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November 16, 1946


JAMA. 1946;132(11):645-646. doi:10.1001/jama.1946.02870460035013

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Some years ago a technic called the Gerson, Sauerbruch-Hermannsdorfer diet was claimed to be a notable advance in the treatment of tuberculosis. Gerson proposed, by the use of these diets, to change the nature of the soil in which the tubercle bacillus lives. According to the reports, Gerson had discovered accidentally some improvement in a patient with lupus who was on a salt free diet. The good results in many types of tuberculosis reported by Gerson were apparently not susceptible of duplication by most other observers.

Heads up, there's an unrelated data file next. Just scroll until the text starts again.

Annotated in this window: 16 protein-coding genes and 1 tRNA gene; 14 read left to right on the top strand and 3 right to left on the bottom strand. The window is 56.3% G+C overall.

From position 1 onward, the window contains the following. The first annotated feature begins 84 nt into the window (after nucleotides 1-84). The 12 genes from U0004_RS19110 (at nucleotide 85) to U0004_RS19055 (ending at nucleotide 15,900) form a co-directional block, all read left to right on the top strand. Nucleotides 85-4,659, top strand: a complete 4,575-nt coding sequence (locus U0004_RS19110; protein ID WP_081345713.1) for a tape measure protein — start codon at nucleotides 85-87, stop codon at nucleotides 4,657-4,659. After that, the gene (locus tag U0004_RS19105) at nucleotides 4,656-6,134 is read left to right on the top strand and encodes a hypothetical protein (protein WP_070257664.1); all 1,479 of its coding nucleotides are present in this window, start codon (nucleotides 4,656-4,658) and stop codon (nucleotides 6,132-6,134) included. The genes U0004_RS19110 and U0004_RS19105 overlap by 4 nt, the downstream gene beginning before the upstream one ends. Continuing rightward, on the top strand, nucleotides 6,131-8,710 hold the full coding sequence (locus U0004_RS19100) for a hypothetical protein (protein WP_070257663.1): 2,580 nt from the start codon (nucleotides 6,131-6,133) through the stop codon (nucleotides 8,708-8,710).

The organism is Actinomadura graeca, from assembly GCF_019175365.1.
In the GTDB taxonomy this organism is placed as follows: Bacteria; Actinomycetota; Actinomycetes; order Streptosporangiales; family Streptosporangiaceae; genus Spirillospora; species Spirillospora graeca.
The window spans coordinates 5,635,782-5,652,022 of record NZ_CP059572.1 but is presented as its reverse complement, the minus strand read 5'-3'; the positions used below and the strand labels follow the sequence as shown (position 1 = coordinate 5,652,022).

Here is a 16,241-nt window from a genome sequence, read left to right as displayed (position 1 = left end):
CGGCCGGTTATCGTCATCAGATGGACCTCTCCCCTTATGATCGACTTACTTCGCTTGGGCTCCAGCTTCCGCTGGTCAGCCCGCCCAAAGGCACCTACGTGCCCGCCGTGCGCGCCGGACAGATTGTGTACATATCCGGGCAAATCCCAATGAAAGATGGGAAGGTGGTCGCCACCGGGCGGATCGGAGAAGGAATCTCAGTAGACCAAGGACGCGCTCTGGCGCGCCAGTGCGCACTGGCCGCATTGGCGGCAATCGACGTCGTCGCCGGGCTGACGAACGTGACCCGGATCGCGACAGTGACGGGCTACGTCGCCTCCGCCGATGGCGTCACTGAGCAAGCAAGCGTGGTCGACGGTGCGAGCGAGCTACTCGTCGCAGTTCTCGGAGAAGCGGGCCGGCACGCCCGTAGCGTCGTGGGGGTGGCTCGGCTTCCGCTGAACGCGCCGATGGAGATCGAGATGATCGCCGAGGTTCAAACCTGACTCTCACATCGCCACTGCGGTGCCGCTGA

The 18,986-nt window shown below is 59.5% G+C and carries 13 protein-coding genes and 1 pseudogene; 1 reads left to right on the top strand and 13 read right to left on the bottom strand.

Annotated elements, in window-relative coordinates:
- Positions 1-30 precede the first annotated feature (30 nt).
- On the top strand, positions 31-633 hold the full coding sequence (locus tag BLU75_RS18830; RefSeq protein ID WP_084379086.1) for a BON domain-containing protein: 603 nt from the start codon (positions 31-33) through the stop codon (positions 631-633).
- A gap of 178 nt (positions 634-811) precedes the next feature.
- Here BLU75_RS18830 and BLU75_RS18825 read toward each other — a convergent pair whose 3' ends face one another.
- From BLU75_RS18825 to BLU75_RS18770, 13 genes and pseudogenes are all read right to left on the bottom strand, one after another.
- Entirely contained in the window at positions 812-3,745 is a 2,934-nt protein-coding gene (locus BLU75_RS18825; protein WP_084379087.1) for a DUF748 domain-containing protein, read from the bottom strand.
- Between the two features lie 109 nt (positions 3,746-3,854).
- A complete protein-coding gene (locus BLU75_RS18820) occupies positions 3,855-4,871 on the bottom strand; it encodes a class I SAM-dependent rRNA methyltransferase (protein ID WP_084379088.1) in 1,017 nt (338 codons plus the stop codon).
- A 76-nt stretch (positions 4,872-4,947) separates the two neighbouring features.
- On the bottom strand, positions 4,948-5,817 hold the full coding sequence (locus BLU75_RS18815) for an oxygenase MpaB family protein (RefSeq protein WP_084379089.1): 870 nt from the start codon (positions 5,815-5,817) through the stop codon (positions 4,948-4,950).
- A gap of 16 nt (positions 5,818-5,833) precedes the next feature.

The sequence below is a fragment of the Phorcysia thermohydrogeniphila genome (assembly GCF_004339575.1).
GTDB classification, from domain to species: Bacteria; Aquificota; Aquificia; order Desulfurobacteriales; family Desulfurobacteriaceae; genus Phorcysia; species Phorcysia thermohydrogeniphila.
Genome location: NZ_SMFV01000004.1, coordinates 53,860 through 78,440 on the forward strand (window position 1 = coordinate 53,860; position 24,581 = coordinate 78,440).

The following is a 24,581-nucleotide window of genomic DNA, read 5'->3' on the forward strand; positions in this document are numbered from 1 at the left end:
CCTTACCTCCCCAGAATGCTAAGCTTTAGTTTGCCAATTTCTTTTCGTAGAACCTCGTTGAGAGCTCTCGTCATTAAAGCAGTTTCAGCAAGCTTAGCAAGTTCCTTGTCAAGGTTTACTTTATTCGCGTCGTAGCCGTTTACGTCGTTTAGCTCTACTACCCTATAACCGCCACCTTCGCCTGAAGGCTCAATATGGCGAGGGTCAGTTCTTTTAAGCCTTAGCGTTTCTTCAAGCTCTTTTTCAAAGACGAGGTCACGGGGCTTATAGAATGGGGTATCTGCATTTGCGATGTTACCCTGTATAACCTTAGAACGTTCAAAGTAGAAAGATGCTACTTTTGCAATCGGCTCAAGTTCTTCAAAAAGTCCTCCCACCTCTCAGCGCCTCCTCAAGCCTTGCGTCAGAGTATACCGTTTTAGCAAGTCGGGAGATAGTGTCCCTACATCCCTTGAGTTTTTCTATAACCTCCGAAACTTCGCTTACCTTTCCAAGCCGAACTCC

Dr. Max Bernhard Gerson, according to our records, was born in Wongrowitz, Germany, Oct. 18, 1881 and was graduated by the Albert-Ludwigs-Universtät Medizinische Fakultät, Freiburg, Baden, Germany, in 1909. He was licensed in New York in 1938 and, according to the records of the American Medical Association, is today at 667 Madison Avenue, New York, credited with being a member of the Medical Society

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